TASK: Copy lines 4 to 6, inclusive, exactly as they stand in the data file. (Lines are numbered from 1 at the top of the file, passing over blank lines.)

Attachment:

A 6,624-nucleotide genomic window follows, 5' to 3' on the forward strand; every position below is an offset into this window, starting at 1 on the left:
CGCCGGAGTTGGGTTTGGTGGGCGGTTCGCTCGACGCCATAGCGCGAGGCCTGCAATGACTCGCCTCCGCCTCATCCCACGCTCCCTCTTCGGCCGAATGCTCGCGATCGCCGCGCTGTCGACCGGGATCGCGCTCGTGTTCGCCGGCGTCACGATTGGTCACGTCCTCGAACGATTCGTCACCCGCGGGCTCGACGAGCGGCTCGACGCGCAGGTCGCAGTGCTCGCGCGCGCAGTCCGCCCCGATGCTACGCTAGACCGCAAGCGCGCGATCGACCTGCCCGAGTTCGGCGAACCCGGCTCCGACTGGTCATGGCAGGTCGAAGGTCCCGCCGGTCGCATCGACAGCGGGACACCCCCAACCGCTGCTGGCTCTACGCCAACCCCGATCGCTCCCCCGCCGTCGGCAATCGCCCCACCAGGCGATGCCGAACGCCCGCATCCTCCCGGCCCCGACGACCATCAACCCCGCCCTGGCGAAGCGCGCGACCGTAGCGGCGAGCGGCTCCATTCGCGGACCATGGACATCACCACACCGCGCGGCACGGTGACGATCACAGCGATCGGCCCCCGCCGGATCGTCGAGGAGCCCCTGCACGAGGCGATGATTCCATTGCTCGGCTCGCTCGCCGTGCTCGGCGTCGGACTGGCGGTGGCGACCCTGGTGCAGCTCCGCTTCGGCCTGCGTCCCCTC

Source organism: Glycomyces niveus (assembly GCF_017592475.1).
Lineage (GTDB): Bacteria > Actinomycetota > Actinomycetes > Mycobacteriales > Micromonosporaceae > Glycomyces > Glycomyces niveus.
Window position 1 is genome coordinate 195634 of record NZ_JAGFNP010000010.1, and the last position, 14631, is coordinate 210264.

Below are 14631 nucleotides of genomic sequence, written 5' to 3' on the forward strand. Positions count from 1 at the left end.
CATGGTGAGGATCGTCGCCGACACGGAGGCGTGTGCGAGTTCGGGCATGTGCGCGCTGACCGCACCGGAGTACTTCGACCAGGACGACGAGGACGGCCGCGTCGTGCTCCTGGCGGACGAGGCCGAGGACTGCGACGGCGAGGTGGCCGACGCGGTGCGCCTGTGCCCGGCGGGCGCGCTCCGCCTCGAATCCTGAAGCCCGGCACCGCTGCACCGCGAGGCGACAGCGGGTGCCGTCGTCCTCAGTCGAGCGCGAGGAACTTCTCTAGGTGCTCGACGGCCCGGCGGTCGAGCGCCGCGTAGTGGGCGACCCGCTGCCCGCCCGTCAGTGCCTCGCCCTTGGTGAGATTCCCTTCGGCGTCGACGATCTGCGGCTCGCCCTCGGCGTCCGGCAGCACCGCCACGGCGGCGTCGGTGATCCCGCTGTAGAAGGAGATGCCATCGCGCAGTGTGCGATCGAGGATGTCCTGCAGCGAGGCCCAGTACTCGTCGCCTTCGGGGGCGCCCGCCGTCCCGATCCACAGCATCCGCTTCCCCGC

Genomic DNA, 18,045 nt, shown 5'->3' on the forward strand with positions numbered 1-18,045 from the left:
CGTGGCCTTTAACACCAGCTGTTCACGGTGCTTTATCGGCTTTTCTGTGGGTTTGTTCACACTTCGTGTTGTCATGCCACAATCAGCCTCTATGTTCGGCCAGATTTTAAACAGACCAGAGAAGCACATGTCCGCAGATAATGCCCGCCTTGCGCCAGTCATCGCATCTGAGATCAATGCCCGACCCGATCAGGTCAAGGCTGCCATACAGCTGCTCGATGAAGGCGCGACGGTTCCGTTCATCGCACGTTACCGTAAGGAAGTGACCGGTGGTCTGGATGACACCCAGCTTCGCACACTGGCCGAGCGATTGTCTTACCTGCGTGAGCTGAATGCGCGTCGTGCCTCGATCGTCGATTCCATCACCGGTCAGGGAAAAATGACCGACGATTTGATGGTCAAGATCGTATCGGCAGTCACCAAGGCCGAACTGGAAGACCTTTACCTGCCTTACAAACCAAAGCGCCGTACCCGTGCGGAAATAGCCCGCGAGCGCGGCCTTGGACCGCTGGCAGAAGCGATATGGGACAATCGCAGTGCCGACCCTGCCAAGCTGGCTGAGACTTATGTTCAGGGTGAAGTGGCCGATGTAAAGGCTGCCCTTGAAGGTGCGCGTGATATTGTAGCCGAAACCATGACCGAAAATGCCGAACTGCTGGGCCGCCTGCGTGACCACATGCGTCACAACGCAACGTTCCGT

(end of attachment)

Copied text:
Lineage (GTDB): Bacteria > Actinomycetota > Actinomycetes > Mycobacteriales > Micromonosporaceae > Glycomyces > Glycomyces niveus.
Window position 1 is genome coordinate 195634 of record NZ_JAGFNP010000010.1, and the last position, 14631, is coordinate 210264.

Below are 14631 nucleotides of genomic sequence, written 5' to 3' on the forward strand. Positions count from 1 at the left end.